comment on this calibration


 node name
Mollusca     Look for this name in NCBI   Wikipedia   Animal Diversity Web
  recommended citations Benton et al. 2015
  node minimum age
532 Ma
Aldanella yanjiahensis has been found to be associated with Watsonella crosbyi and Oelandiella korobkovi in the Dahai member in the middle Meishucunian of China (Steiner et al., 2007). It has been suggested that this assemblage serves as a biozone. Chemostratigraphic correlations place this unit in the Nemakit Daldynian within the interval 534-532 Ma (Maloof et al., 2010).
  node maximum age
549 Ma
We established a soft maximum constraint on the approximate maximum age of the Nama Group (549 Ma; Narbonne et al., 2012; Grotzinger et al., 1995) which preserves an open marine community including the earliest animal skeletal remains, viz. Cloudina, Namacalathus and Namapoika (Wood, 2011), but does not preserve the skeletal remains of molluscs, nor does any of the very widespread strata that preserve Cloudina. Since a biomineralized skeleton with distinctly molluscan microstructure (e.g., crossed lamellar tissue is a synapomorphy of crown molluscs), the absence of such remains in a suite of deposits ecologically compatible with molluscs and capable of preserving their remains, suggests their absence in the prior interval of Earth history.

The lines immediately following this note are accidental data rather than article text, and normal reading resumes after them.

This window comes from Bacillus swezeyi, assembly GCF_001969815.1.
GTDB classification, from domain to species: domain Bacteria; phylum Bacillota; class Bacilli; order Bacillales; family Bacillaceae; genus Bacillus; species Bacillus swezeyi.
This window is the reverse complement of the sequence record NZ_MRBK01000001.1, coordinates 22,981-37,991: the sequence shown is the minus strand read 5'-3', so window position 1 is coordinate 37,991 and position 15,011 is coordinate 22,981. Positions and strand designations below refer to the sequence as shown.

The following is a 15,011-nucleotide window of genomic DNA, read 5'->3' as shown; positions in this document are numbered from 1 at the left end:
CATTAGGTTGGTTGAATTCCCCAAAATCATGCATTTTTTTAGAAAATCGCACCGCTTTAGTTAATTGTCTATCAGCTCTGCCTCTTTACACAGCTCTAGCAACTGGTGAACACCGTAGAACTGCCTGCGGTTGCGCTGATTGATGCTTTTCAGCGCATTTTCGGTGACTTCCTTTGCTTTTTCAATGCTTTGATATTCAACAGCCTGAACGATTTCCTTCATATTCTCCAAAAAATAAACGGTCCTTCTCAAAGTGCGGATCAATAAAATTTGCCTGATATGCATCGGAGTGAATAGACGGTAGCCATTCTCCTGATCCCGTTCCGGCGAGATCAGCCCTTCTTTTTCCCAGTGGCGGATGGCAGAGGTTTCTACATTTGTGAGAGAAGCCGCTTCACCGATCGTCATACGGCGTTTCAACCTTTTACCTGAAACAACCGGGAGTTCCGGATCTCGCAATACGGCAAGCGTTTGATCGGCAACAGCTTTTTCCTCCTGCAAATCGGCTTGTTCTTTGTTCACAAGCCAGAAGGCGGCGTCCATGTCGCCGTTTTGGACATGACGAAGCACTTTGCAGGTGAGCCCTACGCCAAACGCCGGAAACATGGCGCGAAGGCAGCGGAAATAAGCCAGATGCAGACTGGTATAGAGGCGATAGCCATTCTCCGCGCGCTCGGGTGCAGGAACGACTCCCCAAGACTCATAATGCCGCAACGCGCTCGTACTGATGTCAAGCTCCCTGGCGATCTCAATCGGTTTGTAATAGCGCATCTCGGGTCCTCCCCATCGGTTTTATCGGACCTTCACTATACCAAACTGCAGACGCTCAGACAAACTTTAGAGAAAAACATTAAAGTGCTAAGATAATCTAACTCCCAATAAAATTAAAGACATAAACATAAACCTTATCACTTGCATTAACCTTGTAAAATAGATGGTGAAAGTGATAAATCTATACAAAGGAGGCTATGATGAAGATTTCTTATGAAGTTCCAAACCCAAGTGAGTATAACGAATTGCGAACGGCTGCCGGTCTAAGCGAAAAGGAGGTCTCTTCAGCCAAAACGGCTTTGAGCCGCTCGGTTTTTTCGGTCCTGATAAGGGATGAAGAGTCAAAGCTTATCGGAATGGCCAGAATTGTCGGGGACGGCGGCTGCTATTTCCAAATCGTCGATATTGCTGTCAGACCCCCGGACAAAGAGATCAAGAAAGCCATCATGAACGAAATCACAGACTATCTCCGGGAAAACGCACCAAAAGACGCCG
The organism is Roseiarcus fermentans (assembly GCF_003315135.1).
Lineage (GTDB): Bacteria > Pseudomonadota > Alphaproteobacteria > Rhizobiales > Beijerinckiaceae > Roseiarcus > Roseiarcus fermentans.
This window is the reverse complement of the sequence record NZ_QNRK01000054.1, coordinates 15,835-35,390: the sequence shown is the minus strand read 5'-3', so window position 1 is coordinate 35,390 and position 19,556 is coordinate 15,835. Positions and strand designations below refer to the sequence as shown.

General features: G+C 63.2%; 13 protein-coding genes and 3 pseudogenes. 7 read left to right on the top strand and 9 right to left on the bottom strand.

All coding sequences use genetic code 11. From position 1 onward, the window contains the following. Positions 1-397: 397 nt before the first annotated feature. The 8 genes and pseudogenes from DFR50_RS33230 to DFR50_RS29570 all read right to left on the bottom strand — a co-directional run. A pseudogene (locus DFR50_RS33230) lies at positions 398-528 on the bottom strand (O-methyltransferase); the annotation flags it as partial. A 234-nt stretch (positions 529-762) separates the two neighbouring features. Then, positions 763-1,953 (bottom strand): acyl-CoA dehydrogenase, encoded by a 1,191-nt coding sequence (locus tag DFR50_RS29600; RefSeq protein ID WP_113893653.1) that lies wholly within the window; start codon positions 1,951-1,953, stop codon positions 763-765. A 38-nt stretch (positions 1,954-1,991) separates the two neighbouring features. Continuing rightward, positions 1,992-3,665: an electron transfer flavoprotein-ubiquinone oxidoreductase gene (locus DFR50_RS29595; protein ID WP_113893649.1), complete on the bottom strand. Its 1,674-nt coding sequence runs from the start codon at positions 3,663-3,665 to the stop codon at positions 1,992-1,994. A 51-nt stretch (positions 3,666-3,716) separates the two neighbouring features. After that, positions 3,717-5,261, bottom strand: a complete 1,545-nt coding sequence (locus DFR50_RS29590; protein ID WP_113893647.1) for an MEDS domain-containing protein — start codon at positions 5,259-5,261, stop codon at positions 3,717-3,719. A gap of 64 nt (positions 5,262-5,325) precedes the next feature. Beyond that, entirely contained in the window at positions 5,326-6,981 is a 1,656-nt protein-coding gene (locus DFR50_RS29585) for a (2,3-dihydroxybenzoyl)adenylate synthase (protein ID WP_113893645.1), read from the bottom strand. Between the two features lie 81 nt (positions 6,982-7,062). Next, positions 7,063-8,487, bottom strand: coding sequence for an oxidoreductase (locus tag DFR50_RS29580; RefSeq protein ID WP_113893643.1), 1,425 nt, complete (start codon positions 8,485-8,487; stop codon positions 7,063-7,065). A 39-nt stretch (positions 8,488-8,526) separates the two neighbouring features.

primary fossil used to date this node 
TU YXII02-02
Aldanella yanjiahensis, Chen 1984
Location relative to the calibrated node: Crown

[show fossil details]
     Locality: Dahai member in the middle Meishucunian
     Geological age: Cambrian, Paleozoic

More information in Fossilworks   PaleoBioDB

  phylogenetic justification
Aldanella is a dextrally coiled mollusc assigned to the Pelagiellida. The distinct assymetries and the preservation of muscle scars (Runnegar, 1981) suggest that it is a partially coiled stem-group gastropod.
  phylogenetic reference(s)
Runnegar, B. 1981. Muscle scars, shell form and torsion in Cambrian and Ordovician univalved molluscs. Lethaia 14:311-322.
 tree image (click image for full size) 
tree image
Figure 1 from Benton et al. (2014).